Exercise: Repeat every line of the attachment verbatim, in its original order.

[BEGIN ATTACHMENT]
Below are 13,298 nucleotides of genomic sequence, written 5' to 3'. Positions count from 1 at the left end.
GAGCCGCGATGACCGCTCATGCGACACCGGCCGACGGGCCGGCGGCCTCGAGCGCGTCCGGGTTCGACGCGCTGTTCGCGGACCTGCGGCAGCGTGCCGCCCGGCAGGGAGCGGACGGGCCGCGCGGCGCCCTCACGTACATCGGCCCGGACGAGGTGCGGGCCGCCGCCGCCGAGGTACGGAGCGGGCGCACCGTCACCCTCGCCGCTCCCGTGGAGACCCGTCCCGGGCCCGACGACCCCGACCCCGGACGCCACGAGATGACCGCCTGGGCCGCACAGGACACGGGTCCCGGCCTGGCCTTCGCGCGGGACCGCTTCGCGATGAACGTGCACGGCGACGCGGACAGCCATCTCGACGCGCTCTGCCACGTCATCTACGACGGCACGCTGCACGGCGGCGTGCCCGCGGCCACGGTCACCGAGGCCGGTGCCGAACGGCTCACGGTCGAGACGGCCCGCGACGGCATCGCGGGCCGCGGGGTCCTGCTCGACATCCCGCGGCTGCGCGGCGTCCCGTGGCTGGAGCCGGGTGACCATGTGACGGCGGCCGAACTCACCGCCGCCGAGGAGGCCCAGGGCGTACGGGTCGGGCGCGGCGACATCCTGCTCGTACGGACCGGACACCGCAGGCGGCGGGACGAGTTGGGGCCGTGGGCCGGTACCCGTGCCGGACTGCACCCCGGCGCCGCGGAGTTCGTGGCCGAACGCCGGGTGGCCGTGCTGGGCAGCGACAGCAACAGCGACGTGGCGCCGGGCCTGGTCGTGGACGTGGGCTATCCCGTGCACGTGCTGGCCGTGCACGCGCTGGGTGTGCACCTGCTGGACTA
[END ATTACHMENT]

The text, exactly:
Below are 13,298 nucleotides of genomic sequence, written 5' to 3'. Positions count from 1 at the left end.
GAGCCGCGATGACCGCTCATGCGACACCGGCCGACGGGCCGGCGGCCTCGAGCGCGTCCGGGTTCGACGCGCTGTTCGCGGACCTGCGGCAGCGTGCCGCCCGGCAGGGAGCGGACGGGCCGCGCGGCGCCCTCACGTACATCGGCCCGGACGAGGTGCGGGCCGCCGCCGCCGAGGTACGGAGCGGGCGCACCGTCACCCTCGCCGCTCCCGTGGAGACCCGTCCCGGGCCCGACGACCCCGACCCCGGACGCCACGAGATGACCGCCTGGGCCGCACAGGACACGGGTCCCGGCCTGGCCTTCGCGCGGGACCGCTTCGCGATGAACGTGCACGGCGACGCGGACAGCCATCTCGACGCGCTCTGCCACGTCATCTACGACGGCACGCTGCACGGCGGCGTGCCCGCGGCCACGGTCACCGAGGCCGGTGCCGAACGGCTCACGGTCGAGACGGCCCGCGACGGCATCGCGGGCCGCGGGGTCCTGCTCGACATCCCGCGGCTGCGCGGCGTCCCGTGGCTGGAGCCGGGTGACCATGTGACGGCGGCCGAACTCACCGCCGCCGAGGAGGCCCAGGGCGTACGGGTCGGGCGCGGCGACATCCTGCTCGTACGGACCGGACACCGCAGGCGGCGGGACGAGTTGGGGCCGTGGGCCGGTACCCGTGCCGGACTGCACCCCGGCGCCGCGGAGTTCGTGGCCGAACGCCGGGTGGCCGTGCTGGGCAGCGACAGCAACAGCGACGTGGCGCCGGGCCTGGTCGTGGACGTGGGCTATCCCGTGCACGTGCTGGCCGTGCACGCGCTGGGTGTGCACCTGCTGGACTA